One of the easiest ways to purchase a new or used car is through an online car loan application
. But as easy as this is, there are a number of things consumers should look out for, especially when looking at used cars. One of the biggest of these is the Carfax report.
On the front of a Carfax brochure is the picture of a happy customer holding the keys to a new car. At the very bottom is the statement: "The Truth About Used Cars", while on the inside, the top of the first page states: "Buy With Confidence". But how much of this is true and how much is pure hype?
The inside first page of the brochure states that "CARFAX® Vehicle History Reports™ uncover the truth about used cars, providing information on: major accidents, mileage accuracy, number of owners, lemon/manufacturer buybacks, recalls/major repairs, safety & reliability".
The brochure goes on to state that it is "information that you can trust" and that Carfax "maintains the nation's largest, most comprehensive vehicle history database". In addition, the information is compiled from "thousands of reliable sources". These sources include various state motor vehicle agencies, police accident reports, car auctions, service contract companies, safety organizations, rental car companies and reports from various emissions inspection stations. But as a consumer, you need to know that there are a number of sources that are not among the "thousands" that don't report to Carfax.
This is the first issue: Nowhere in the brochure does Carfax mention accident reports originating from insurance companies. After all, if a tree falls on a car, the owner isn't going to report it to the police, but they are going to report it to their insurance company. Certainly, a Maple tree falling on a vehicle could be considered a "major" accident. The problem is that insurance companies don't report their information to Carfax. Without this information, the Carfax report remains clear - even if a tree fell on the car that you're thinking about for a car loans online.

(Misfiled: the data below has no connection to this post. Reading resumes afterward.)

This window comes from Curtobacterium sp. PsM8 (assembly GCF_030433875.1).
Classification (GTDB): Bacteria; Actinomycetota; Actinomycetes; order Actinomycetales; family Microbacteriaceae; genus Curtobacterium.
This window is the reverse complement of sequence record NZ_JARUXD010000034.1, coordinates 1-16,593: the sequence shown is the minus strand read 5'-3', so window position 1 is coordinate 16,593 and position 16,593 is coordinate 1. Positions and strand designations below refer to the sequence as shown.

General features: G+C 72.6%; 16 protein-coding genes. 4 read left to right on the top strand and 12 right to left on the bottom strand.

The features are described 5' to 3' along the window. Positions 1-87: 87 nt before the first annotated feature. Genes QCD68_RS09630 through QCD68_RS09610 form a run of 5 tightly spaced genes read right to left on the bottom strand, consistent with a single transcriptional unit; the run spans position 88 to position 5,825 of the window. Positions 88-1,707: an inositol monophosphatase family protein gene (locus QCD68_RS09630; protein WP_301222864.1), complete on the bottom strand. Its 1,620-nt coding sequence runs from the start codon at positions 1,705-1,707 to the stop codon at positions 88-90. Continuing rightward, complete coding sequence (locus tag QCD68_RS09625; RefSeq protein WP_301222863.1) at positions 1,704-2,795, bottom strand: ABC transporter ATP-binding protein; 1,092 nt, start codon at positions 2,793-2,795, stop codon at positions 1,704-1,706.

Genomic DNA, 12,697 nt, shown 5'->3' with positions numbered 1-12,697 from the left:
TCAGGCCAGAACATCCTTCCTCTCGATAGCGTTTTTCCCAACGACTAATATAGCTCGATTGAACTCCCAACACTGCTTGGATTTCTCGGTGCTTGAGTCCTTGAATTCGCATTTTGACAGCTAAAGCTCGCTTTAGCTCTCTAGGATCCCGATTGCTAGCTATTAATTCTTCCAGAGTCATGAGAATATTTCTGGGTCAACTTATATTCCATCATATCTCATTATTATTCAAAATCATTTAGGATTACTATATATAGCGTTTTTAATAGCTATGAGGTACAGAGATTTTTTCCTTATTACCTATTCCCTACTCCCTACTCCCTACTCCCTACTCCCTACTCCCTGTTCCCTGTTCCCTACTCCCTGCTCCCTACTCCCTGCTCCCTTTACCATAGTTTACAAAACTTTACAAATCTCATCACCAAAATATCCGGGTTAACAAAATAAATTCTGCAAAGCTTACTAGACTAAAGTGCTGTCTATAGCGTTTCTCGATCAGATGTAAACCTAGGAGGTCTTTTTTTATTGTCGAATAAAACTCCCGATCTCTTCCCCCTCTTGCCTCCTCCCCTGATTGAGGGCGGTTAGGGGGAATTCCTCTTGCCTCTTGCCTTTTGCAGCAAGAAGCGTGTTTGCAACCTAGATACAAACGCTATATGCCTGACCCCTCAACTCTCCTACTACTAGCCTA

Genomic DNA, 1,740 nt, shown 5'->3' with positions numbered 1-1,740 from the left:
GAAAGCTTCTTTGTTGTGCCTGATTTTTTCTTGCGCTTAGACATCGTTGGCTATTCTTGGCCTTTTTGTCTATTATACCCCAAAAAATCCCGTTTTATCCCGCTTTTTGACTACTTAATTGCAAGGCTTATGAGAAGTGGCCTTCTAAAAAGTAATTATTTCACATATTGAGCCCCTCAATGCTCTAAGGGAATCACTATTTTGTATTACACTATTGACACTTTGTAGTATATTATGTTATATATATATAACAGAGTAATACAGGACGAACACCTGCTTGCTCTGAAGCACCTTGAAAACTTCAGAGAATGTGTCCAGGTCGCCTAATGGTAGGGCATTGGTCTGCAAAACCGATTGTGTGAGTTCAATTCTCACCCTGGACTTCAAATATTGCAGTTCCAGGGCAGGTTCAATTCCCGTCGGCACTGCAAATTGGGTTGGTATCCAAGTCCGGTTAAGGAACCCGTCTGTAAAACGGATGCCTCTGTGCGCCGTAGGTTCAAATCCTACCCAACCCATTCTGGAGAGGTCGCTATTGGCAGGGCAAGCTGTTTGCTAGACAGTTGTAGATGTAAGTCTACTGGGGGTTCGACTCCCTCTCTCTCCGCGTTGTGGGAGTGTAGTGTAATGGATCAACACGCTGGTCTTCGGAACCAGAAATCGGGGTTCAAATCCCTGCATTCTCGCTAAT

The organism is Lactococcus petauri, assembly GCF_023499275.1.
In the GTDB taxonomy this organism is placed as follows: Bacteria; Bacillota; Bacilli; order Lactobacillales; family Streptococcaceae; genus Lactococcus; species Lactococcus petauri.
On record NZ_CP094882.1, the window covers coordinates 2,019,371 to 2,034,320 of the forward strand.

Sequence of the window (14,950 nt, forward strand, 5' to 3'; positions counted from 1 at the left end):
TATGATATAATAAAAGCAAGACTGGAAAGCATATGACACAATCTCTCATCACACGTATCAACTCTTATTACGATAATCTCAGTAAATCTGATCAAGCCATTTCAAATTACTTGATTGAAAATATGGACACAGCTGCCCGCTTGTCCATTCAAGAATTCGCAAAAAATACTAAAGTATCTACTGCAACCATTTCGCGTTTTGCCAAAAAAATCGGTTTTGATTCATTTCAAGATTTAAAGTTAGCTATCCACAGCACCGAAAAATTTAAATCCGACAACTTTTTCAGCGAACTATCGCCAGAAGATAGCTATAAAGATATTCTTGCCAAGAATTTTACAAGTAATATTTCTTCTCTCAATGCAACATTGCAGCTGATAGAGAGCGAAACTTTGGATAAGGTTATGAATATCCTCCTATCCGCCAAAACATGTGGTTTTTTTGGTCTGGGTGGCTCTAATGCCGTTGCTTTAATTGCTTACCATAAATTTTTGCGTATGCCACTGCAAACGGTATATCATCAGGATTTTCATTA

Well then, what about the repair shop you take it to? Unfortunately, not all repair shops report to Carfax, either. So, you could have a scenario in which a vehicle has been heavily damaged and extensively repaired. What about the "huge" database at Carfax? There is no evidence that any of this has transpired. You, my friend, are looking at a car that, according to Carfax, has a "clean" vehicle history report - but not something you'd want to buy with car loans online.
Just as the name "Carfax" has become synonymous with the term vehicle history report (also a trademark of Carfax), their buyback guarantee has become legend in the automobile business. After all, if they make a mistake, they'll buy your car from you, right?
Here is a second issue: Their simple claim of "We miss it … We buy it!" has more than a few caveats. Even in the brochure, the guarantee states "you're protected from buying a vehicle that a DMV has reported as having severe damage, mileage fraud or lemon history". In other words, the guarantee only covers "branded" titles and titles with mileage that is notated as "not actual". In case you're wondering, a branded title is a title that is issued to a vehicle that is declared a total loss (such as a salvage title or scrap title), has been damaged by water (a flood title), or used for purposes other than a private vehicle (taxi, police).
Since this status has to be reported by a DMV that reports to Carfax, the only thing the guarantee covers is a mistake by Carfax in reading the DMV report. In fact, if you go to the Carfax web site and navigate to the legal disclaimer section, you can read the following information:
"YOU EXPRESSLY AGREE THAT USE OF THE SITE IS AT YOUR SOLE RISK. NEITHER CARFAX, ITS AFFILIATES, NOR ANY OF THEIR RESPECTIVE EMPLOYEES, AGENTS, THIRD PARTY CONTENT PROVIDERS, OR LICENSORS WARRANT THAT THE SITE WILL BE UNINTERRUPTED OR ERROR FREE; NOR DO THEY MAKE ANY WARRANTY AS TO THE RESULTS THAT MAY BE OBTAINED FROM USE OF THE SITE, OR AS TO THE ACCURACY OR RELIABILITY OF ANY INFORMATION, SERVICE, OR MATERIALS PROVIDED THROUGH THE SITE."
Doesn't exactly make you feel all warm and fuzzy, does it?
Here's what you should do: If you are buying from a dealer and the dealer offers you a free Carfax report, by all means don't turn it down. Although the information contained in the report may be incomplete, it may be helpful in forming a basis for your buying decision. But there are other things that you can do to finish filling in the rest of the car history puzzle.
The next thing you should do is to take the car to a certified mechanic - preferably one who is an ASE certified master mechanic. This service normally runs between $100 and $200, but consider that money well spent, as a car with hidden damage could cost you thousands of dollars in repair bills and lower resale value.
Finally, remember this: While a Carfax report can certainly be used as a tool in making a buying decision for a car loans online, it's only the first step in finding out if that used car you thinking of buying is really a cherry or just a lemon.